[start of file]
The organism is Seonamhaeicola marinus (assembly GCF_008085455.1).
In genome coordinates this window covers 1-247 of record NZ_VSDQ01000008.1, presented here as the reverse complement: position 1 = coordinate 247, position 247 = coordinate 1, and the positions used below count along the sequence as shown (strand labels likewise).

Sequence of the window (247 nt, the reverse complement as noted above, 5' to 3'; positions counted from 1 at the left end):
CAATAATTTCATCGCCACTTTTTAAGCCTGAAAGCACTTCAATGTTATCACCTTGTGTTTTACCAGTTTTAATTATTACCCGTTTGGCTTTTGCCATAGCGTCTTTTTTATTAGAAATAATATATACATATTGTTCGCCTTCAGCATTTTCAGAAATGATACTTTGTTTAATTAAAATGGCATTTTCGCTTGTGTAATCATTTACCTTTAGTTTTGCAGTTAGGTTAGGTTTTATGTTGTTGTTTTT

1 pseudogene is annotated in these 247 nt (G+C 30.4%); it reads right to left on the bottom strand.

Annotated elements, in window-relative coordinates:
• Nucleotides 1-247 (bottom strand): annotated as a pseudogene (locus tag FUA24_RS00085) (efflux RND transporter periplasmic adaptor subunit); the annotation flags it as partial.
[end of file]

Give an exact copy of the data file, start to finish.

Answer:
The organism is Seonamhaeicola marinus (assembly GCF_008085455.1).
In genome coordinates this window covers 1-247 of record NZ_VSDQ01000008.1, presented here as the reverse complement: position 1 = coordinate 247, position 247 = coordinate 1, and the positions used below count along the sequence as shown (strand labels likewise).

Sequence of the window (247 nt, the reverse complement as noted above, 5' to 3'; positions counted from 1 at the left end):
CAATAATTTCATCGCCACTTTTTAAGCCTGAAAGCACTTCAATGTTATCACCTTGTGTTTTACCAGTTTTAATTATTACCCGTTTGGCTTTTGCCATAGCGTCTTTTTTATTAGAAATAATATATACATATTGTTCGCCTTCAGCATTTTCAGAAATGATACTTTGTTTAATTAAAATGGCATTTTCGCTTGTGTAATCATTTACCTTTAGTTTTGCAGTTAGGTTAGGTTTTATGTTGTTGTTTTT

1 pseudogene is annotated in these 247 nt (G+C 30.4%); it reads right to left on the bottom strand.

Annotated elements, in window-relative coordinates:
• Nucleotides 1-247 (bottom strand): annotated as a pseudogene (locus tag FUA24_RS00085) (efflux RND transporter periplasmic adaptor subunit); the annotation flags it as partial.